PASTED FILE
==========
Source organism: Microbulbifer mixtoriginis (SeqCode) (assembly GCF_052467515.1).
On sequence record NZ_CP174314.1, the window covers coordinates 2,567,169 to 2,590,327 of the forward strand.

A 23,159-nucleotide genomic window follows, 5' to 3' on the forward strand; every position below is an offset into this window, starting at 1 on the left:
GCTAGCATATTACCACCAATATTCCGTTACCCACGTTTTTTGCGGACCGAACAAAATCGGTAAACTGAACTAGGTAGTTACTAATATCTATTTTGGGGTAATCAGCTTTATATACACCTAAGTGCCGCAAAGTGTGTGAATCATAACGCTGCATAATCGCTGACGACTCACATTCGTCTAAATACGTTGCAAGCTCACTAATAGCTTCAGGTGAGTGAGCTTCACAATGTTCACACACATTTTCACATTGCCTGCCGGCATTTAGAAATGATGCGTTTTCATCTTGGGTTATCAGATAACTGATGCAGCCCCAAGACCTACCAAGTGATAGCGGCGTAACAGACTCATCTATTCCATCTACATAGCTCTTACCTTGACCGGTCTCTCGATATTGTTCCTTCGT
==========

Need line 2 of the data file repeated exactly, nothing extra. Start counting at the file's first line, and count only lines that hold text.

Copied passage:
On sequence record NZ_CP174314.1, the window covers coordinates 2,567,169 to 2,590,327 of the forward strand.